More slogging here, too, as the best 5 pitchers in the junior circuit were New York Yankees veteran Mike Mussina (7.1 WAR), Minnesota Twins youngster Joe Mays (6.6), Chicago White Sox phenom Mark Buehrle (6.0), Yankees cheater Roger Clemens (5.7), and Oakland southpaw Mark Mulder (5.6). Somehow, Clemens won the vote, despite not even being the best starter on his own team.

With Clemens out, though, due to PEDs, that does open the door for Mussina, but the Yankees won the AL East by 13.5 games, so his value takes a hit. The Twins finished 6 games out in the AL Central, while the Pale Hose were 2 games behind Minnesota. The A’s won the wild-card spot with 17 games to spare, which means—generally—Mussina had the most value in this comparative analysis.

Oakland actually won 7 more games than New York did, too, so Mussina’s value is superior to Mulder’s on a few levels. Like Alomar, the Moose also won this award from us in 1992, and it validates his very underrated career. His numbers—17-11, 3.15 ERA, 3 SOs, 214 Ks, and a 1.067 WHIP in 228 2/3 IP—were very strong across the board, as the Yankees went on to win their fourth straight AL pennant.

2001 NL Cy Young: Randy Johnson (original, confirmed)

Finally, we have a simple process here, with these top-5 pitchers in the senior circuit: Arizona Diamondbacks superstar Randy Johnson (10.1 WAR), his teammate Curt Schilling (8.8), Montréal Expos phenom Javier Vázquez (5.7), Houston Astros youngster Wade Miller (5.3), and Atlanta Braves legend Greg Maddux (5.2). Johnson won the vote, but normally teammates would cancel each other out.

Yet Johnson’s season meets our historical threshold with double-digit WAR, so he gets to keep his trophy. He previously won two AL Cy Young nods from us in 1995 and 1997, by the way, although this is his first NL Cy Young acknowledgment from us. His numbers: 21-6, 2.49 ERA, 372 Ks, 1.009 WHIP, 6.5 H/9, and 13.6 K/9. All those numbers led the league except the win total, as Arizona won its division.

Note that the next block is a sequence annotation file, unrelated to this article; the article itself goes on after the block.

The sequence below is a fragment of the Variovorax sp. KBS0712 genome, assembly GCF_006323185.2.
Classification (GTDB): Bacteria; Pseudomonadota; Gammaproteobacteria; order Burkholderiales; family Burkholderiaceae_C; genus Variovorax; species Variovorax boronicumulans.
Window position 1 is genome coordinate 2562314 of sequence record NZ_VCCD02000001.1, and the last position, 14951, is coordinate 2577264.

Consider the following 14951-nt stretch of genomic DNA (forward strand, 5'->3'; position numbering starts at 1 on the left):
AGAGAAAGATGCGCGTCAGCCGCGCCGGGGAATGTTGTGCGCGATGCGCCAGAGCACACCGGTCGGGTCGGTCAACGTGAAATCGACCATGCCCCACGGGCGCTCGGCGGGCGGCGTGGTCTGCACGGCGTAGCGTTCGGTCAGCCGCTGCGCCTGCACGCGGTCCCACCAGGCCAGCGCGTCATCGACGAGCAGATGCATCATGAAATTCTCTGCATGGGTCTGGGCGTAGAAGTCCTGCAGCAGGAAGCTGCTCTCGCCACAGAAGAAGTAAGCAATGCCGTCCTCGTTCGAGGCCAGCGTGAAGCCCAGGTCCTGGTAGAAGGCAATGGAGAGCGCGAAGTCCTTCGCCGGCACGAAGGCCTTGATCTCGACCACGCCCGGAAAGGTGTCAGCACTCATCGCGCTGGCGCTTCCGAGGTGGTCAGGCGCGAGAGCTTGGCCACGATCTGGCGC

2001 AL ROTY: Ichiro Suzuki (original); CC Sabathia (revised)

Ichiro somehow won the “Rookie” of the Year Award, despite his 10 seasons of professional experience in Japan. We’re not legitimizing this vote. The two real candidates for this award were Anaheim Angels middle infielder David Eckstein (4.2 WAR) and Cleveland starter CC Sabathia (2.8). The Angels won just 75 games, while the Indians won the AL Central by 6 games. So, we’re giving this award to Sabathia.

He wasn’t dominant, but CC posted 17 victories in 33 starts while striking out 171 batters in 180 1/3 IP. Sabathia also led the AL in allowing just 7.4 H/9. It was a very solid season from a future All Star.

2001 NL ROTY: Albert Pujols (original, confirmed)

See above. For the record, the next-best rookies were Houston starter Roy Oswalt (4.8 WAR), Philadelphia Phillies shortstop Jimmy Rollins (2.4), and Cincinnati Reds OF Adam Dunn (2.2). Oswalt went 14-3 with a 2.73 ERA, while Rollins topped the NL in steals (46). Dunn posted a .948 OPS in 66 games. This was a good group of rookies, but Pujols was the best of the bunch.

Check in every Monday for our MLB awards historical analysis on The Daily McPlay!